In this podcast Alison talks about early lesbian and gay groups in New Zealand.
This abstract summarizes a podcast presentation by Dr. Alison Laurie, recorded in Wellington, New Zealand, on January 11, 2011. The content explores the emergence of early lesbian and gay groups within New Zealand, crucially framed within the broader international context of the 1960s and earlier.
Dr. Laurie, a well-known activist and scholar in the field of Gender and Women's Studies from Victoria University of Wellington, discusses the early influences on New Zealand's lesbian and gay communities from European organizations. Notably, the Scientific Humanitarian Committee, founded by Magnus Hirschfeld in 1897 in Germany, and England's Order of Chaeronea, initiated by George Ives, were significant in shaping early discourse and activism around sexual orientation. The exchange of ideas was facilitated by global networks, with New Zealanders having access to various publications, demonstrating that geographic isolation did not prevent the inflow of progressive thoughts and knowledge on same-sex relationships.
The impact of the Nazi regime on these organizations is detailed, highlighting the devastation and loss of critical resources and safe spaces for the community as the Nazis dismantled these organizations and destroyed their materials. The narrative then progresses post-World War II, where a resurgence of organizations in Europe, such as The Circle in Switzerland and rebirths in Scandinavian countries, marks the return of activism. These precedents influenced the formation of significant groups in the United States like the Mattachine Society and The Daughters of Bilitis, founded by Harry Hay and established in Los Angeles in the late 1940s, respectively, both of which had an inclusive approach of establishing support networks for members of the lesbian and gay communities.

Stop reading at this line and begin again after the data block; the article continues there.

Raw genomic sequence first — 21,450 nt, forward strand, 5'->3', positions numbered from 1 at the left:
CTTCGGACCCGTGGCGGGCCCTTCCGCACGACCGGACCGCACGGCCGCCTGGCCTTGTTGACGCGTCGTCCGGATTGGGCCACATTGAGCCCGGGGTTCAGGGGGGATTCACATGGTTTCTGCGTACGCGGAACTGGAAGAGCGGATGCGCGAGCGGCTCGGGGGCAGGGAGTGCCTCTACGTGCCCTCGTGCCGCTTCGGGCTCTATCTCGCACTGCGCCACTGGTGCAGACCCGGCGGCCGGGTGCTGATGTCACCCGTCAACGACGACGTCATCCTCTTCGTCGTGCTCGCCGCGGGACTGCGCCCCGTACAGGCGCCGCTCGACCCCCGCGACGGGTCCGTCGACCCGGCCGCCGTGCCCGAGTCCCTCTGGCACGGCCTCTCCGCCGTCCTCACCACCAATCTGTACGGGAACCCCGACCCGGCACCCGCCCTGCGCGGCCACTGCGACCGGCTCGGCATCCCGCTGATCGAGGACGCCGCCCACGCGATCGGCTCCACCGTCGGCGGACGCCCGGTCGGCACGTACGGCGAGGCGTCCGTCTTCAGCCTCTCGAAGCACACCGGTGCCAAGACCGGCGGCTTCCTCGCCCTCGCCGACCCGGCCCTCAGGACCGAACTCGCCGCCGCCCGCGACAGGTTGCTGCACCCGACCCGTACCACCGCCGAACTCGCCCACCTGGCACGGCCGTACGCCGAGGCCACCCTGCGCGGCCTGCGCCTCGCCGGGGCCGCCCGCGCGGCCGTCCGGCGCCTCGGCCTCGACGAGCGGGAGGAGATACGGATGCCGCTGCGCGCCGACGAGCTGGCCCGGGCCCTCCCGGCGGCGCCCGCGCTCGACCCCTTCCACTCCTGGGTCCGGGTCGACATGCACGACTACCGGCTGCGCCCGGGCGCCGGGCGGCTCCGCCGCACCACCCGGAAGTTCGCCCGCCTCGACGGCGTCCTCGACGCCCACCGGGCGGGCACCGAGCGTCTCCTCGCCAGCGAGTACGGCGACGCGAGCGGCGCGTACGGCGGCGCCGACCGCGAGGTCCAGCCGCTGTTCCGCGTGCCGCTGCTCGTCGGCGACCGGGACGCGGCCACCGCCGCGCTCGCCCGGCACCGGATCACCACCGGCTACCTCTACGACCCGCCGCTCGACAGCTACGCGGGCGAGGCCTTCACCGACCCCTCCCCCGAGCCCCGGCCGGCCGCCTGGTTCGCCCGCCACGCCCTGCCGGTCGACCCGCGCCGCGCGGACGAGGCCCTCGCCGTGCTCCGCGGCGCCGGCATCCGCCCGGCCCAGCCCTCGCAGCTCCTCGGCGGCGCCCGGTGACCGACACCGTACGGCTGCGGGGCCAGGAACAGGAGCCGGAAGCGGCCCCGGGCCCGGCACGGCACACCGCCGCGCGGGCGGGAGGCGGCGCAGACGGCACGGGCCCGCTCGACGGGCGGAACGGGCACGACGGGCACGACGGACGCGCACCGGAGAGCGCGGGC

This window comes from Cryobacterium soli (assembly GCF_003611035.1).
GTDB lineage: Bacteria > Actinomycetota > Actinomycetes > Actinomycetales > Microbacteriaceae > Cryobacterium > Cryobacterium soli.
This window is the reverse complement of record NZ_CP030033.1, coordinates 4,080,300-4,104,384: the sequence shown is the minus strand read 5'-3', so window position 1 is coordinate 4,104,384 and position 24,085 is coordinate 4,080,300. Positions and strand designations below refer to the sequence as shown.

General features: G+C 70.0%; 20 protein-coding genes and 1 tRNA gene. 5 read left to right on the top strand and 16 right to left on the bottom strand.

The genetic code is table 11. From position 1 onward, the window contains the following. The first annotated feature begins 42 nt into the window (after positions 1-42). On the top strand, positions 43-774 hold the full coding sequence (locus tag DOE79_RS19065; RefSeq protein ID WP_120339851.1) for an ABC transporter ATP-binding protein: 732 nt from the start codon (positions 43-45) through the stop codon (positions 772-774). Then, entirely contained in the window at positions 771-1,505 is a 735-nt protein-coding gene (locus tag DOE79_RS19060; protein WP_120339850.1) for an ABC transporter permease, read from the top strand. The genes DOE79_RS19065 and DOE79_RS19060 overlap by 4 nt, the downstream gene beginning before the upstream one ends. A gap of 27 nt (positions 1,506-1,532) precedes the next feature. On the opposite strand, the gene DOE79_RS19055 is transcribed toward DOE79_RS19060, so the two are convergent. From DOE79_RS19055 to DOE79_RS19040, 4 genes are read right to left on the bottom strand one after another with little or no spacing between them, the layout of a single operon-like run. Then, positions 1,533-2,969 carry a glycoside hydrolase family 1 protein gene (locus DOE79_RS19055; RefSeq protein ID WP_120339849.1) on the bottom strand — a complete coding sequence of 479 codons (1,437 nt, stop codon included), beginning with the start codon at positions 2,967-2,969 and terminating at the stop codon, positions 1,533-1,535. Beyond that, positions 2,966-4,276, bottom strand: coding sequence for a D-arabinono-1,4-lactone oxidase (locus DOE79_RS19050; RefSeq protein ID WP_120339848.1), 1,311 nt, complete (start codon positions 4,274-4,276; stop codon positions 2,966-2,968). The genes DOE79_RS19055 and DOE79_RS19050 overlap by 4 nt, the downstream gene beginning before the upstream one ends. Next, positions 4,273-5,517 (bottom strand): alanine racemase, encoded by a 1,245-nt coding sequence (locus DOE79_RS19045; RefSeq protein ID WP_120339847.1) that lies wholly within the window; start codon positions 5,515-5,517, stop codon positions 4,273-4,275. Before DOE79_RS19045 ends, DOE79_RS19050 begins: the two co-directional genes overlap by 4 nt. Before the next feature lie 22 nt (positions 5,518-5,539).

In New Zealand, the Dorian Society emerged as the first known formal group in 1961, predominantly established by men with overseas experience. The society quickly evolved to engage in legal advocacy through the formation of a legal subcommittee advocating for the decriminalization of same-sex activity. This initiative led to the Homosexual Law Reform Society, based on the British model, which sought not only legal change but also societal acceptance and human rights for the community, embracing membership from both homosexual and heterosexual supporters.
During this period, the community adopted the term "kamp," with the words "gay" and "lesbian" yet to gain widespread use in the country, indicating a vernacular shaped by the unique cultural context of New Zealand. The presentation concludes with a promise of further exploration into the recommended reforms and underlying strategies aimed at legislative change.
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